Mexico's Most WantedTM: The Top 10 Book of Chicano Culture, Latin Lovers, and Hispanic Pride

Mexico's Most WantedTM: The Top 10 Book of Chicano Culture, Latin Lovers, and Hispanic Pride

Boze Hadleigh

Language: English

Pages: 309


Format: PDF / Kindle (mobi) / ePub

Hispanics are now the largest minority in the United States. Of the more than forty million Hispanics, some two-thirds are Mexican or Mexican-American. Almost half of all babies in the nation are born of Hispanic parents, and “Garcia” is quickly becoming the most common surname in America. So there’s no better time to feast on the interesting and entertaining trivia provided in Mexico’s Most Wanted™!

Author Boze Hadleigh, grandson of a Mexican general and diplomat, covers Mexico’s culture and history in all its wonder. He discusses the fabulous food and drink native to Mexico; details its star actors, actresses, directors, singers, and athletes; highlights the history, ruins, and vacation spots that make Mexico a premier destination for travelers; and so much more.

Mexico’s diversity and cultural and historical achievements are barely known to most Americans or even to many Mexican-Americans. Mexico has a long, rich, and fascinating heritage to be proud of, celebrated, learned about, and visited. Mexico’s Most Wanted™ is a great way to learn more about our southern neighbor and a great primer for those about to explore it.

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hand- and arm-guards have also been found in and near the traditional I-shaped stone ball courts. Most teams had two to seven players, but the rules and scoring? We don’t know. The Spaniards’ descriptions were vague and typically condemnatory—although they marveled at the rubber ball, and one game objective was to keep the ball in constant motion and above the ground. In any case, it must have been a thrilling and refined (as in perfected) sport, for it had been around for some three thousand

an official day of mourning in response to the AIDS crisis, A Day Without Art. Arizmendi told her husband, “What California needs is a day without a Mexican.” 3. ELLEN OCHOA In a sense, Dr. Ochoa has gone higher than any other Latina, for in 1991 she became the first Hispanic female astronaut. A classical flutist and an inventor who received three patents for her discoveries in optics, she’s a flight engineer and mission specialist who’s logged over nine hundred hours in space in four flights.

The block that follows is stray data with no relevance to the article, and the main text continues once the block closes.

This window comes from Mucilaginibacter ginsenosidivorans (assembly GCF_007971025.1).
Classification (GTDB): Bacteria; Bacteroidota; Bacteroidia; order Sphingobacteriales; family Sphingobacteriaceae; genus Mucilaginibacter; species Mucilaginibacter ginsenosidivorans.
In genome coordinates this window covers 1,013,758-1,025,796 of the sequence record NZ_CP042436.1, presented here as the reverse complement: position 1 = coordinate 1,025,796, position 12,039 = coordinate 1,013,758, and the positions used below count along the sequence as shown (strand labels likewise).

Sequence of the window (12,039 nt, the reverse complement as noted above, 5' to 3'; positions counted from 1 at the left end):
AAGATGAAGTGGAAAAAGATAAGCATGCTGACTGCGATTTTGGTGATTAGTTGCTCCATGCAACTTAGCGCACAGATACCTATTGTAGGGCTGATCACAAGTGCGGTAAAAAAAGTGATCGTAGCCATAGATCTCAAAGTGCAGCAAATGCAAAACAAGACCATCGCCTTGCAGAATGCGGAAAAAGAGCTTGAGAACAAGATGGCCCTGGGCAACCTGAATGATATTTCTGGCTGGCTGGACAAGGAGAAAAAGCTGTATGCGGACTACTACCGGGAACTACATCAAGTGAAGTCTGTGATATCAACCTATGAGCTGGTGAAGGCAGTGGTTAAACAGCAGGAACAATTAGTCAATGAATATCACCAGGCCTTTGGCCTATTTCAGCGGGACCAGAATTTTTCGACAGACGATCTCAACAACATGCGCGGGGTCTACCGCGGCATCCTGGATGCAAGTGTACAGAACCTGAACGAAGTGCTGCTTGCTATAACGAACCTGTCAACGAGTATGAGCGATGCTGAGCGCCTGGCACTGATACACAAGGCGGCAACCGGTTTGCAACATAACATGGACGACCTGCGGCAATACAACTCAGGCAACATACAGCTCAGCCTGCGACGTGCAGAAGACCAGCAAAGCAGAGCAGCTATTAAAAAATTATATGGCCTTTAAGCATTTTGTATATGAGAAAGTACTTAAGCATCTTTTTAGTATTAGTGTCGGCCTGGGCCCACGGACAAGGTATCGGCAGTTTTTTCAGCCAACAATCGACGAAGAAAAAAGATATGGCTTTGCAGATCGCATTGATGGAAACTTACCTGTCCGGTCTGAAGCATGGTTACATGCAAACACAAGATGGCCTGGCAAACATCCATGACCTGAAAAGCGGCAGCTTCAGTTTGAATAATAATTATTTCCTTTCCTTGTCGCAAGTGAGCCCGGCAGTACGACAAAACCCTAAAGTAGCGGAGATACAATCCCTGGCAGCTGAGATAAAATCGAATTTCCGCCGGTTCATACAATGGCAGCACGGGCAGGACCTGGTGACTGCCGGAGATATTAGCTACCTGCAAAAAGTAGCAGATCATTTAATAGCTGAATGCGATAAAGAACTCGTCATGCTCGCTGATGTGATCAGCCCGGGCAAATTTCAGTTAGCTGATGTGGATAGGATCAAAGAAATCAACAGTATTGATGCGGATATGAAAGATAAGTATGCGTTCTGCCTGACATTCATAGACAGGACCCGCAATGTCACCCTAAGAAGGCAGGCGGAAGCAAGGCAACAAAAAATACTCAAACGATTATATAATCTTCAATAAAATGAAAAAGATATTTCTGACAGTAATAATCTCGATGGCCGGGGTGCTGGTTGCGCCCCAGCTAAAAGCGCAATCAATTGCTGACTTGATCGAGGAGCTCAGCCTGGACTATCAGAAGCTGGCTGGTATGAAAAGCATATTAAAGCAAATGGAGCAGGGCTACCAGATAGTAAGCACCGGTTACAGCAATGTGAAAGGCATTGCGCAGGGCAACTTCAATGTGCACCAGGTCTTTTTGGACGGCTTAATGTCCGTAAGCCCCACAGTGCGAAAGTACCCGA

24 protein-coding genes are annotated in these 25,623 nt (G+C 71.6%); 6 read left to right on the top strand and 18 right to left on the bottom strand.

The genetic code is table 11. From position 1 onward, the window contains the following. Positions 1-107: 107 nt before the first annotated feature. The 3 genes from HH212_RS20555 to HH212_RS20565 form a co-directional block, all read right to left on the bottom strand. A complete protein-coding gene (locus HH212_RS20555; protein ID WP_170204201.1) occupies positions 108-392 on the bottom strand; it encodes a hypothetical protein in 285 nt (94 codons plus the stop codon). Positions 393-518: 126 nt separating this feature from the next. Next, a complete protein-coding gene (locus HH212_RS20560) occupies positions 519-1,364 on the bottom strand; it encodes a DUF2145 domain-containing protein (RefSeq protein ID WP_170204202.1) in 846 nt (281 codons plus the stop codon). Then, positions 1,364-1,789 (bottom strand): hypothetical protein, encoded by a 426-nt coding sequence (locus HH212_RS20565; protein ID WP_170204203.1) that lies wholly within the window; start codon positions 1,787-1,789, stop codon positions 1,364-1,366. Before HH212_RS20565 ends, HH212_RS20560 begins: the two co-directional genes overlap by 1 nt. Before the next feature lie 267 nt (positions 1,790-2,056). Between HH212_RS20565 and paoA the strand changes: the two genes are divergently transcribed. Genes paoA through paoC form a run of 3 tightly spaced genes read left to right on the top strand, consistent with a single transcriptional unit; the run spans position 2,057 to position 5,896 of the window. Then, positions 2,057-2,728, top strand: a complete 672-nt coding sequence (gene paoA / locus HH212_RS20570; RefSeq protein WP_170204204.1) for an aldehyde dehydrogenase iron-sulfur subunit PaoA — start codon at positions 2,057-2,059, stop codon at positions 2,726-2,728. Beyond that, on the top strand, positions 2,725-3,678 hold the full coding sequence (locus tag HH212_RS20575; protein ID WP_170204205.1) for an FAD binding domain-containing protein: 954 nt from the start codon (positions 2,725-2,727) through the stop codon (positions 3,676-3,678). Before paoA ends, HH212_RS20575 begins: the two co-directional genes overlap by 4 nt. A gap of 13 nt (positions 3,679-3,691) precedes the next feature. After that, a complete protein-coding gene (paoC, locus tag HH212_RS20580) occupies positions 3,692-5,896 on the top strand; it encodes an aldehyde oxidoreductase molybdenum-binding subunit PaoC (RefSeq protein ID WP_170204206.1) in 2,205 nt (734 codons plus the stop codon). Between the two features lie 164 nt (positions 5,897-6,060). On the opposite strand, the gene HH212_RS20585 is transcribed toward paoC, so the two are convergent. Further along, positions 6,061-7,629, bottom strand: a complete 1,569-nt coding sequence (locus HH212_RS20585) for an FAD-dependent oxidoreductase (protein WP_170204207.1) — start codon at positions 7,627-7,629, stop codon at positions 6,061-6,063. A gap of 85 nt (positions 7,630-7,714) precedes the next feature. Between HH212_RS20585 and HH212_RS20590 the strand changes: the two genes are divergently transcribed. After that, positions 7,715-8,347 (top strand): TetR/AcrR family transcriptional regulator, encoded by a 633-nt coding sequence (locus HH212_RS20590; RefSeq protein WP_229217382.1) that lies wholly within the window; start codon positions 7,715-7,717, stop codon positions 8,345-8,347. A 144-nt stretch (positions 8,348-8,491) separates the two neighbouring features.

was anti liberals and all minorities. . . . An associate of mine viewed a McCarthy memo. He’d been told the general plot of The Lawless; McCarthy’s response was it was ‘Communistic’ because it showed American bad guys, and it should have shown ‘satisfied farm laborers instead of Mexicans and such malcontents.’” 5. CHARLTON HESTON In the 1960s, at a film-industry function, Heston, who often played heroes of other nationalities—but never varying his accent—met Mexican star Pedro Armendariz.

about U.S. involvement in Central America, and played a bisexual houseboy in Bartel’s satiric Scenes From the Class Struggle in Beverly Hills. Other movies include Lone Wolf McQuade and Nixon. However, Beltran is best known as First Officer Chakotay, the fearless Maquis captain on the syndicated cult television series Star Trek: Voyager. 10. MARIO LOPEZ The perky, likeable Lopez enacted non-Latin characters and became a television star and emerging sex symbol without his ethnicity being played

satisfying and exhilarating.” 5. JULIO CESAR CHAVEZ For almost two decades, Julius Caesar’s namesake dominated welterweight boxing. At age seventeen he began fighting professionally and three years later, in 1983, he boxed in the United States for the first time, knocking out Roberto Sandoval in Los Angeles. In 1986 he fought in Europe for the first time, knocking out Faustino Barrios in Paris. He went from title to title, and in 1993 defeated Greg Haugen in front of over 132,000 spectators in

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